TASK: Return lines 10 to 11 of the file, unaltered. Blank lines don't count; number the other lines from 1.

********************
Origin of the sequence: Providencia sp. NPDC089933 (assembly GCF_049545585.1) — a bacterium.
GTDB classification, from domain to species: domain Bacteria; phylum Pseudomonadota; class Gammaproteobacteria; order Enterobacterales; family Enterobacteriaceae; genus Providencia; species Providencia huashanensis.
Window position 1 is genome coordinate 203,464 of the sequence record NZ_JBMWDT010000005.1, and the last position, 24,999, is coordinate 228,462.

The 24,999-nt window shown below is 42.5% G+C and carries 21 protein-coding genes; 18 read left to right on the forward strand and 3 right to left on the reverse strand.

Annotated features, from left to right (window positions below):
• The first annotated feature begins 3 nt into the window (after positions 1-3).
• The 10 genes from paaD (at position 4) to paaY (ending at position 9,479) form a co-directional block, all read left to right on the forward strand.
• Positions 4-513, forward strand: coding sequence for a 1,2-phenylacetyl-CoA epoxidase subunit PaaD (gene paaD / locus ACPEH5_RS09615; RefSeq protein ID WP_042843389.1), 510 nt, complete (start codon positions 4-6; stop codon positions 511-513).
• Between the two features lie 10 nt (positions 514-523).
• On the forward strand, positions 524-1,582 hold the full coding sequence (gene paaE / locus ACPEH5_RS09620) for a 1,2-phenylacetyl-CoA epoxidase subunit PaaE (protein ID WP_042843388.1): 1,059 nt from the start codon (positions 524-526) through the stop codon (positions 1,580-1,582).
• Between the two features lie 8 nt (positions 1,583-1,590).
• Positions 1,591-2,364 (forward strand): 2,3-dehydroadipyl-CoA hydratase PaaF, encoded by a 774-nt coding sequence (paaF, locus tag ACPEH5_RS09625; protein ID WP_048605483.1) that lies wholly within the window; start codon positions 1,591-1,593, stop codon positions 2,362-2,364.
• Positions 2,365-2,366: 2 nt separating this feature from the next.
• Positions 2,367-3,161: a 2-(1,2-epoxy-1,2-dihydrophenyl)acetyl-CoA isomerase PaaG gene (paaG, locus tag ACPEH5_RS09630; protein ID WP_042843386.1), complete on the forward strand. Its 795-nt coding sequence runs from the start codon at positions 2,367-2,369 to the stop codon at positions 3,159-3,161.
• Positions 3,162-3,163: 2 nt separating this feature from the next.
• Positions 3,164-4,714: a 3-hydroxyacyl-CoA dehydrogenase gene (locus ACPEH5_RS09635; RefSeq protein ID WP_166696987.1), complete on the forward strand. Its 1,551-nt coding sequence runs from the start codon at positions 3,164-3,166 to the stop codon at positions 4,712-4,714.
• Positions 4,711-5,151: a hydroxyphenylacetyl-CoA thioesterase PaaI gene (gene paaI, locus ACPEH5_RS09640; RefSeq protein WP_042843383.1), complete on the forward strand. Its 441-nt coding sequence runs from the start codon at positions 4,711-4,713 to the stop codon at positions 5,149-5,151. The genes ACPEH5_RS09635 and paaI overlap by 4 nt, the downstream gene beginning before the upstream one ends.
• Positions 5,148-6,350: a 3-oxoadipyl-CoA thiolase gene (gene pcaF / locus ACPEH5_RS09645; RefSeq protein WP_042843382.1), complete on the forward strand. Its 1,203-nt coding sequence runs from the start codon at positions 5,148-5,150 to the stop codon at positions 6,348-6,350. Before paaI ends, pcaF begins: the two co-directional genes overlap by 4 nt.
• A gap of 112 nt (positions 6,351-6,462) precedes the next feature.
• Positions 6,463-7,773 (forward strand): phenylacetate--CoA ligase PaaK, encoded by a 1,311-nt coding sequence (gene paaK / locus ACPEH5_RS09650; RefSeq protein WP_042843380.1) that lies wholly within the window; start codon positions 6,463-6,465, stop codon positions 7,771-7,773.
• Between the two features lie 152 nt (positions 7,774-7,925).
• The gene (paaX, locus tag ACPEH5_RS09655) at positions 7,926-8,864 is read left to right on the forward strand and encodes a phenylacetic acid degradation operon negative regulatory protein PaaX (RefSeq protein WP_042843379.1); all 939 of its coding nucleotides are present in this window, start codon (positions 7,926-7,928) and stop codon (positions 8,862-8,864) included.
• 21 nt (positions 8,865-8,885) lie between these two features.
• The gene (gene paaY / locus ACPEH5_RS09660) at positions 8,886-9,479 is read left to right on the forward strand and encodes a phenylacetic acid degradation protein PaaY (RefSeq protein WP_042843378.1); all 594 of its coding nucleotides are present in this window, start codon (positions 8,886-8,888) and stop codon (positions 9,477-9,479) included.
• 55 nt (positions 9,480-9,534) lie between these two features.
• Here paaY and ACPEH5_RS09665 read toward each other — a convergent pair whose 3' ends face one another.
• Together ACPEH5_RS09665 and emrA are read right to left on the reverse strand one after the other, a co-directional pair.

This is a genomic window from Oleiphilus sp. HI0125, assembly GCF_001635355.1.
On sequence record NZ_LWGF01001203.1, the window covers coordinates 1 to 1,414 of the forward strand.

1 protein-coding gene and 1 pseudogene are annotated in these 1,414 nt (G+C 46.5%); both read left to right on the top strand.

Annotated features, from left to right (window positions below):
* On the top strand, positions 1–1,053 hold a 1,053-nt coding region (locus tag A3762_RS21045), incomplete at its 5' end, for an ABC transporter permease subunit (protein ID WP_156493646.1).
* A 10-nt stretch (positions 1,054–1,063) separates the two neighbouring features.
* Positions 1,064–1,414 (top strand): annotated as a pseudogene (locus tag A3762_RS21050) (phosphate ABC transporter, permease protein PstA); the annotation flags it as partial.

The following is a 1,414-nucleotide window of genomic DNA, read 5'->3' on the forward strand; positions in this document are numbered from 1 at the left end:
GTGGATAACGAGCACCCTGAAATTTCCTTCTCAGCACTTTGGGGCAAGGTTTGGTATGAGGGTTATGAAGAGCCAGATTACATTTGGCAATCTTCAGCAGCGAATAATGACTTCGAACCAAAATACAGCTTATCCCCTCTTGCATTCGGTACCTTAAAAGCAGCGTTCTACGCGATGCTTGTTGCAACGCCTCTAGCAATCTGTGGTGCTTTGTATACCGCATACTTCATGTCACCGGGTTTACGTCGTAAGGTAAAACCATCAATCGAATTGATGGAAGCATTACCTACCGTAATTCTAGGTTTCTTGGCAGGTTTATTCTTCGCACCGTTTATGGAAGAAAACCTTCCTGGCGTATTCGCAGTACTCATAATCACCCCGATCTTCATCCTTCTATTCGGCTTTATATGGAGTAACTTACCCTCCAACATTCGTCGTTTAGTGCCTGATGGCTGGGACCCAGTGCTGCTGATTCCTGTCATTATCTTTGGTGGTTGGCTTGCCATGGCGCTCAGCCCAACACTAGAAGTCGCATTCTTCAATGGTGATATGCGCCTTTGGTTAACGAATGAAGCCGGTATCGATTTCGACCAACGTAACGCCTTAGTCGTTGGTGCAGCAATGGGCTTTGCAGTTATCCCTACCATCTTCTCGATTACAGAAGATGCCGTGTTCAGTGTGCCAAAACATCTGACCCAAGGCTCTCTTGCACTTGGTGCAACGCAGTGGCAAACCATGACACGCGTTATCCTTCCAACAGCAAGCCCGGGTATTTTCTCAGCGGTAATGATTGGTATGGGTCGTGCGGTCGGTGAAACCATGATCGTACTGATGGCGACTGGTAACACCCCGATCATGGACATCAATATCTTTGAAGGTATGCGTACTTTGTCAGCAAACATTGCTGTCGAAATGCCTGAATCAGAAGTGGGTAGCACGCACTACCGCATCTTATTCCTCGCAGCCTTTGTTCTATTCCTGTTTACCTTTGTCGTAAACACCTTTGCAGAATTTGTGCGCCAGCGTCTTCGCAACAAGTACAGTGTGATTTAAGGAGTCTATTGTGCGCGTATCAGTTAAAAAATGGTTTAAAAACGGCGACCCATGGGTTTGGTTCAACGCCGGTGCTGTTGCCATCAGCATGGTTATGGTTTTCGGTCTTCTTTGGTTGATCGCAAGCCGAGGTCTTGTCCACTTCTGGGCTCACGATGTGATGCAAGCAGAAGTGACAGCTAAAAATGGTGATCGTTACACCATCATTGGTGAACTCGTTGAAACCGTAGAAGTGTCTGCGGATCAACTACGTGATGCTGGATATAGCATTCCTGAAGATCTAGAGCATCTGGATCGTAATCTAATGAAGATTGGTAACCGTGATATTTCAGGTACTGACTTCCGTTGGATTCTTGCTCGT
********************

• On the forward strand, positions 524-1,582 hold the full coding sequence (gene paaE / locus ACPEH5_RS09620) for a 1,2-phenylacetyl-CoA epoxidase subunit PaaE (protein ID WP_042843388.1): 1,059 nt from the start codon (positions 524-526) through the stop codon (positions 1,580-1,582).
• Between the two features lie 8 nt (positions 1,583-1,590).